Others turn to technology to avoid responsibilities, whether it’s a crying baby or an uncomfortable conversation. “It becomes problematic when there’s lack of communication between couples, or parents and children, because they are so dependent or absorbed in their screens”, she adds.

Technology is of course a remarkable tool, but Dr Zaidi warns against letting it become your life. “There are so many opportunities in real life”, she says. “You don’t need to spend it looking at a screen”.

It’s bad for your health, too! In addition to your mental health, excessive screen time can also tax your body, leading to…

Back and neck problems

Poor posture associated with long hours logged at a computer can lead to back and neck pain down the line. “Text Neck” is also becoming a problem; bending your head down to peer at your screen increases pressure on your cervical spine.

Vision issues

Excessive screen time is leading to an increase in near-sightedness, not to mention dry eyes, headaches and light sensitivity. Be sure to look away from your screen regularly.

Disrupted Sleep 

Studies have shown that staring at the blue light of a phone or laptop screen can make it harder to fall asleep and mess with your body clock. Apps like fl.ux can automatically warm the colour tone of your screen in the evening – or better yet, put down your phone altogether a couple of hours before bed.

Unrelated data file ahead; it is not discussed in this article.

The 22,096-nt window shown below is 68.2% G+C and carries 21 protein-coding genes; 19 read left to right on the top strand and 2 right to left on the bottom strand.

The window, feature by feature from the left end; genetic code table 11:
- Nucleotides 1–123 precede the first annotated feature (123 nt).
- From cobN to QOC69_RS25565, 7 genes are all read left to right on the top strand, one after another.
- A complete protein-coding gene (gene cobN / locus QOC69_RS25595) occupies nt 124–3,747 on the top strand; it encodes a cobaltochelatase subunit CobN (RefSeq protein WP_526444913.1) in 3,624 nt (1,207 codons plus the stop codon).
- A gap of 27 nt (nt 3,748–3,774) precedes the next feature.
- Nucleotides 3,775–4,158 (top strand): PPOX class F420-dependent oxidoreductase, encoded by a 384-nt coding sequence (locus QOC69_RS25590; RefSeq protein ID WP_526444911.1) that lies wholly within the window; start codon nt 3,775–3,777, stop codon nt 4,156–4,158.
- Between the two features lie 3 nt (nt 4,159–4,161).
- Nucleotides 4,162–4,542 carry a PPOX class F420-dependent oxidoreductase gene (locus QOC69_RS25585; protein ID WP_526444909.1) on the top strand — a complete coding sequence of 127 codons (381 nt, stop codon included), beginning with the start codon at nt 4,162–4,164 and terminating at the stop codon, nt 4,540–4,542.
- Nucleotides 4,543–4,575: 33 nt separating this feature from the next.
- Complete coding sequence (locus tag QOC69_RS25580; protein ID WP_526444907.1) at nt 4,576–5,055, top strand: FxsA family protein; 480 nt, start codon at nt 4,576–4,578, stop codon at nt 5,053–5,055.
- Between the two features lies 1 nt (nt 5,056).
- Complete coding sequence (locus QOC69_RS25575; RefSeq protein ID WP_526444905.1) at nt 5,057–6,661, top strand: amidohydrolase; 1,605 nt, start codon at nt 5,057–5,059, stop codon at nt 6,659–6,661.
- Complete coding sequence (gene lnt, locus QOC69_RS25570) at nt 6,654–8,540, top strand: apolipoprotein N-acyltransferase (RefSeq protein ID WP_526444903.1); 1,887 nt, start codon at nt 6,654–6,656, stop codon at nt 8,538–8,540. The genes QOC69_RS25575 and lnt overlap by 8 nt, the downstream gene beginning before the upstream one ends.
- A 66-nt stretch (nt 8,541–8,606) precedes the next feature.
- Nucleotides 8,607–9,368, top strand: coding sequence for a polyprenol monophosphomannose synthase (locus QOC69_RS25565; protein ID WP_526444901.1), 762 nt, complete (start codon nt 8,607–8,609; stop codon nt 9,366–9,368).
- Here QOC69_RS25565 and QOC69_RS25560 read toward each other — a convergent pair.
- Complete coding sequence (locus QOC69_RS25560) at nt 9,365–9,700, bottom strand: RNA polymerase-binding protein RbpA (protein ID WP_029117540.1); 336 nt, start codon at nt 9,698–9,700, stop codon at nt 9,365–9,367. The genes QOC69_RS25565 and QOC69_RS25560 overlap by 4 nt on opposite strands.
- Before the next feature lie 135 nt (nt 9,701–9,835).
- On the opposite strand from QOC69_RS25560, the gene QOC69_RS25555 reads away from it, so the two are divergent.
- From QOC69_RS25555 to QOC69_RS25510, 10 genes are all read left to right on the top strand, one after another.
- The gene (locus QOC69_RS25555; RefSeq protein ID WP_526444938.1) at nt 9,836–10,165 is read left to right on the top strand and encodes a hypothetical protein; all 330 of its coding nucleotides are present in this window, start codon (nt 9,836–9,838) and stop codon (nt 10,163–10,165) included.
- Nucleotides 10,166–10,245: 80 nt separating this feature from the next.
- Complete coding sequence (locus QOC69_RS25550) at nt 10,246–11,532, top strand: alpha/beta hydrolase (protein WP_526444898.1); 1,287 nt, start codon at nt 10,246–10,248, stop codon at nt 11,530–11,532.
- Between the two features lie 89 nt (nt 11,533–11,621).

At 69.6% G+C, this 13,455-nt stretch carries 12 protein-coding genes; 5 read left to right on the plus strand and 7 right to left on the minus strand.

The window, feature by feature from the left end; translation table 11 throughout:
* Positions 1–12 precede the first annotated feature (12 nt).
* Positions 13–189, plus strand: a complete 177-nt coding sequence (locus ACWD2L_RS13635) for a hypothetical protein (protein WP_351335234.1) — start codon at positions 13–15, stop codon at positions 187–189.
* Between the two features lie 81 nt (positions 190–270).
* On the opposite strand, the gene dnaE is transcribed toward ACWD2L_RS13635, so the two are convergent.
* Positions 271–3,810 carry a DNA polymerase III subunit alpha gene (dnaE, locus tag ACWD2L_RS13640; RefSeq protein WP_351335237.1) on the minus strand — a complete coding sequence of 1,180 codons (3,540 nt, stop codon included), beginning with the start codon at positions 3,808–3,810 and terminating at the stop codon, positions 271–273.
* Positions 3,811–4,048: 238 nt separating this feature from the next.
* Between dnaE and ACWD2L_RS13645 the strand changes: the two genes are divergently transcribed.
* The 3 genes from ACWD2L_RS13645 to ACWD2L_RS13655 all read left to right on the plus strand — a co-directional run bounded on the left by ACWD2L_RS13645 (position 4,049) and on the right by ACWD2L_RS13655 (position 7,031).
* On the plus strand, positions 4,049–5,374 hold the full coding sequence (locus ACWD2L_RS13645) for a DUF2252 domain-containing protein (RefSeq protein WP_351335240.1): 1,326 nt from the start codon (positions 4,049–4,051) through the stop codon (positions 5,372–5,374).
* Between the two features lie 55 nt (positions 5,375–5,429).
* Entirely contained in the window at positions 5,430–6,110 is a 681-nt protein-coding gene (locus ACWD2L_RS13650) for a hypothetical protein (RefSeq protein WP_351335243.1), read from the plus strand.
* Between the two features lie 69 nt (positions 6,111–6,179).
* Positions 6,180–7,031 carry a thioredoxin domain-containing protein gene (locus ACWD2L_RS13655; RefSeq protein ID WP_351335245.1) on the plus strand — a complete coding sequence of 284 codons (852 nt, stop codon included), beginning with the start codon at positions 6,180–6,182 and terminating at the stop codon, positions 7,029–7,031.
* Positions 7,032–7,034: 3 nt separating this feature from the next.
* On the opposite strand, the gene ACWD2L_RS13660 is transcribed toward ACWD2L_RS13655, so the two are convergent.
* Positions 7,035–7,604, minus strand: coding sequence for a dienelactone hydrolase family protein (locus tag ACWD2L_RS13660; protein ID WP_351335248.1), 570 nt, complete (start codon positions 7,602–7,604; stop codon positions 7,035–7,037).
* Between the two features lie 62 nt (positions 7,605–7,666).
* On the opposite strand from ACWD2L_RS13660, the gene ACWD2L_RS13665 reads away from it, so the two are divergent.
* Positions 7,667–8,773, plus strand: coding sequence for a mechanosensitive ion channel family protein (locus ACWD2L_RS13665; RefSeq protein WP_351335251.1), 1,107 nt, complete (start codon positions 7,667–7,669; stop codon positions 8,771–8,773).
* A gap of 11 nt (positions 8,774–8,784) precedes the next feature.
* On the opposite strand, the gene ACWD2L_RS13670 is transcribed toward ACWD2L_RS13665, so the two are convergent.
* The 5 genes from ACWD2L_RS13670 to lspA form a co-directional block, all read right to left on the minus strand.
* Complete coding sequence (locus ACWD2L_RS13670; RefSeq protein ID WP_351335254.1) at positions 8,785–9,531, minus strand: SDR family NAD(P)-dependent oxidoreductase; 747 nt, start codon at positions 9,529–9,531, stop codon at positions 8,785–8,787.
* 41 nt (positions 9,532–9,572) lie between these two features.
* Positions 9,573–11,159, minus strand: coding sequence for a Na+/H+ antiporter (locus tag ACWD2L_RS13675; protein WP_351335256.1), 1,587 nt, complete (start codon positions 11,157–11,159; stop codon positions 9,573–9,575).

Digital Toolbox

Before you unplug for good, try out these life-saving apps that will actually help you minimise your tech time.

Moments: This app is both awesome and awful at the same time. When you log on, it keeps track of the cumulative time you and your family have spent on your phones. You can also set daily limits to keep yourself in check should you need some boundaries.

Headspace: A digital meditation specialist, Headspace is a beautifully designed app that walks you through the basics of meditation as well as more advanced practices. Use it to clear your head, find some clarity or simply to help you fall asleep at night.

Am I Addicted?